While writing this text, my unconditional reflex is to start with saying that today, the EU and the United Nations celebrate the International Day for the Eradication of Poverty. Sadly, a quick look at the numbers does not give much reason for festivity. In addition, the occasion is marred by tragic events, such as those on the Mediterranean Sea in the last days. Instead of a celebration, today should be marked with a thorough reflection on the responsibility of the world’s wealthiest nations for the developing countries and on the commitment to help them stand on their own feet.

At a first glance, the EU has nothing to be ashamed of in terms of foreign aid. As a whole, it has spent more than €55 billion on official development aid (ODA) in 2012. This equalled 51 % of all development aid worldwide, making the EU the largest aid donor on the globe. The second largest one, the USA, made a contribution equivalent to 24 %, which was twice less than the EU, both in absolute terms and in proportion to its gross national income.

But is Europe doing enough? The proportion of aid to total GNI is the key to a more accurate picture. The UN estimates that in order to reach the Millennium Development Goals and successfully fight poverty, the funding provided to the world’s poorest nations by the most developed ones must amount to at least 0.70 % of their GNI.

In 2005, the European Council approved a two-tier plan for the EU member states: ‘Old’ members pledged to meet the 0.70% objective, whereas the EU12 countries were requested to donate 0.33% of their GNI. The Council declared that the EU’s collective spending on ODA would add up to 0.56% GNI by 2010 and will reach the 0.70% GNI target by 2015.

How likely that will be is shown through statistics. Last year, only 4 member states reached or surpassed the target, while the rest fell short of their declarations. Those above the threshold were Luxembourg (1.00% GNI), Sweden (0.99%), Denmark (0.84%) and the Netherlands (0.71%).

The ‘peloton’ was formed by the UK (0.56%), Finland (0.53%), Ireland (0.48%), Belgium (0.47%), France (0.46%) and Germany (0.38%). Austria, Portugal and Malta barely exceeded 0.20%, while the weakest performers, all remaining of the EU12 along with Spain, Greece and Italy, stood between 0.15 and 0.08 %.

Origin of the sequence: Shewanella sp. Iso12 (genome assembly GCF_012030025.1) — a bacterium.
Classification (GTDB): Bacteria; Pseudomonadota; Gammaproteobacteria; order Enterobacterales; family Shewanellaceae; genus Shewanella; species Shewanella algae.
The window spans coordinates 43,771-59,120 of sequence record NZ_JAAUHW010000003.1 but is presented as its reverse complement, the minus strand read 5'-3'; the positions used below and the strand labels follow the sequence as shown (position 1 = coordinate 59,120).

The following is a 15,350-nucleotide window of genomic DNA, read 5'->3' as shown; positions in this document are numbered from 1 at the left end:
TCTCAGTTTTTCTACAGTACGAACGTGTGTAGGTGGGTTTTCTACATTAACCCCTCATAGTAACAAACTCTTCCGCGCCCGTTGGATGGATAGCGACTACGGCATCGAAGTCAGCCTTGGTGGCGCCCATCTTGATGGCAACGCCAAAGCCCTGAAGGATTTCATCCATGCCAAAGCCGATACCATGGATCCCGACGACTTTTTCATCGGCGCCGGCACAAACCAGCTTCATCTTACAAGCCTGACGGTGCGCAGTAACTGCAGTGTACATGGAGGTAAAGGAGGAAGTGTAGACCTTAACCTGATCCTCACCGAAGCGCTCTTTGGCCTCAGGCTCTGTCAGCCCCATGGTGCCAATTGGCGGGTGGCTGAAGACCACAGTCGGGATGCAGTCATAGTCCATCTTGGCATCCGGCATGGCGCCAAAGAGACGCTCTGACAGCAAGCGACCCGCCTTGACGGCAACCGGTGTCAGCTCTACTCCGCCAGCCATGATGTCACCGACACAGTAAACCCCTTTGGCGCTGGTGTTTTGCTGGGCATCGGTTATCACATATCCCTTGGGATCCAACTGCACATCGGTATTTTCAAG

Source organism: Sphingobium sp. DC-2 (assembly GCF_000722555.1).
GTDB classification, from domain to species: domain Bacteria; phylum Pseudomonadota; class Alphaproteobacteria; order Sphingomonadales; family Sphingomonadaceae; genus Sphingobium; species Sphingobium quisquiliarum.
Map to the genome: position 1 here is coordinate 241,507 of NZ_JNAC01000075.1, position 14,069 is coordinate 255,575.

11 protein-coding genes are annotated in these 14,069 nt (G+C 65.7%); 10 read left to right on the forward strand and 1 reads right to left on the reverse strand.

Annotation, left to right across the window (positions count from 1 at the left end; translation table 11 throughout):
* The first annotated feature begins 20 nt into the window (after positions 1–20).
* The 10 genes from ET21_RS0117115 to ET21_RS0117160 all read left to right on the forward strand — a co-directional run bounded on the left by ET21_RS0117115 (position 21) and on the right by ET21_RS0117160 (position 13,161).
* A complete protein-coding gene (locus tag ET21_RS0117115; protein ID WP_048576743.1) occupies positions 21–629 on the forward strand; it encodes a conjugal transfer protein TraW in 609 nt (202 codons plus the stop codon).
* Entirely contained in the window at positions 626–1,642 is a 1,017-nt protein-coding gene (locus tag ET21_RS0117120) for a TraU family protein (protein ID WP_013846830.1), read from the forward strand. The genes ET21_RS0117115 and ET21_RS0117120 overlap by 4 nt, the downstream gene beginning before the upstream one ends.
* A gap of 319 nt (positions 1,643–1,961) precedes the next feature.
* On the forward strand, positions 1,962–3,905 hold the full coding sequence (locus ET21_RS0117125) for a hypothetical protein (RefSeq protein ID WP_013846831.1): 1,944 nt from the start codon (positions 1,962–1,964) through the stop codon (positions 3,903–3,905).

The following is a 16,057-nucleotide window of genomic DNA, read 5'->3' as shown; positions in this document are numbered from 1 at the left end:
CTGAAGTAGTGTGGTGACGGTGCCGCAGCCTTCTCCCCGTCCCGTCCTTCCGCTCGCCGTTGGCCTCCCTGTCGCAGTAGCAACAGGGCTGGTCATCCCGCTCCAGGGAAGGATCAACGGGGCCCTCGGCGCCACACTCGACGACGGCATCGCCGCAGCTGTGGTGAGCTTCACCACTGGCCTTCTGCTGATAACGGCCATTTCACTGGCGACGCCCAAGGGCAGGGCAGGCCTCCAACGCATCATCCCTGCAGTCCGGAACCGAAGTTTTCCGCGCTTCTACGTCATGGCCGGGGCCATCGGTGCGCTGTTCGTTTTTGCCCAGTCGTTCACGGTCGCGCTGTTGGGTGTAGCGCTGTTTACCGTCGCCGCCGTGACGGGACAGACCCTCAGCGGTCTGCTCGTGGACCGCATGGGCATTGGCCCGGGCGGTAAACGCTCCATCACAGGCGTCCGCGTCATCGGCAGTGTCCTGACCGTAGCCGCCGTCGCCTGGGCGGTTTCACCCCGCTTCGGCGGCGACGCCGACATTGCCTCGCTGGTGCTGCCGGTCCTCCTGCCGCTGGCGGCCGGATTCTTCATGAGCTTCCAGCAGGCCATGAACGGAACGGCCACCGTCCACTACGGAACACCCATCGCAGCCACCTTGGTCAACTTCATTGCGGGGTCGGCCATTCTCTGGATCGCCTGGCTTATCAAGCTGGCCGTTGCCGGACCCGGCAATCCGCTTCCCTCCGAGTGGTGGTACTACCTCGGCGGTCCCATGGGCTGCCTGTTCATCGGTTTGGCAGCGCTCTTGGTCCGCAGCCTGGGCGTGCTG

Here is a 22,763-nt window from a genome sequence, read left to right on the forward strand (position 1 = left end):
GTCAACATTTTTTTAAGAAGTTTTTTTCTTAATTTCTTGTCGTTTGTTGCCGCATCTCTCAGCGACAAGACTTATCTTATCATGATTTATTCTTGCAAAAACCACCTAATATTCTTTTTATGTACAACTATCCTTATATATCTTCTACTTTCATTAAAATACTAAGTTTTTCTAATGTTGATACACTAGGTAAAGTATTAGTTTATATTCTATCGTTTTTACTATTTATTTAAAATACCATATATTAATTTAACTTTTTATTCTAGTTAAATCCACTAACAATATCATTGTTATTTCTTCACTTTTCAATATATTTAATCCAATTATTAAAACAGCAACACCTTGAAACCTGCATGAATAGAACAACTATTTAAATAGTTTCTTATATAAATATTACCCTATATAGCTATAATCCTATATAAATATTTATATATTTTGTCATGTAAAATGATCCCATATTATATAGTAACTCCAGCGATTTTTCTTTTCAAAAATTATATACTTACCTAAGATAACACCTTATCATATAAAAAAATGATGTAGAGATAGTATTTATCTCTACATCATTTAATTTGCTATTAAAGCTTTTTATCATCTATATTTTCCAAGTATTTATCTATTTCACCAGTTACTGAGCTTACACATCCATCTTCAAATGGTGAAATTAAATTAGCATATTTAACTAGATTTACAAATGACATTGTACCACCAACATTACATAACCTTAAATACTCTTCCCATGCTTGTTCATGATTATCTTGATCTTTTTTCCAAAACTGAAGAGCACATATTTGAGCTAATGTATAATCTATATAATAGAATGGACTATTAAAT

On average, EU’s foreign aid in 2012 summed up to 0.39 % of its GNI, which is enough to make the EU the most generous among the world’s economies. It is remarkably more than the USA (0.19 per cent) or Japan (0.17%), but what is disturbing are the trends. The EU’s development aid decreased from 0.44% in 2010. Out of the 27 member states, only four (Luxembourg, Austria, Poland and Latvia) increased their contribution, while fifteen reduced their ODA expenditure.

Above all, there is little hope for improvement. The 0.70% target for 2015 includes both the external aid funded from the EU budget and that provided by individual EU states. Regrettably, the volume of funding foreseen in the multiannual financial perspective for 2014-2020 gives no reason to expect that the 0.70% target will be achieved. During the MFF negotiations, the €70 billion proposed by the Commission was cut down to €58.7 billion, which requires the individual commitment of member states to be significantly increased if the 2015 target is to be met. Needless to say, the prospects for that are miserable.

The commitment to development aid has been rather dormant over the last few years. This stagnation is a consequence of the slow pace of economic recovery in Europe and until it accelerates, any major shift in development aid funding is unlikely. However, soon I will try to show the bright sides – the strong support to global solidarity among the Europeans and the ways to improve foreign aid without bursting the limited financial boundaries.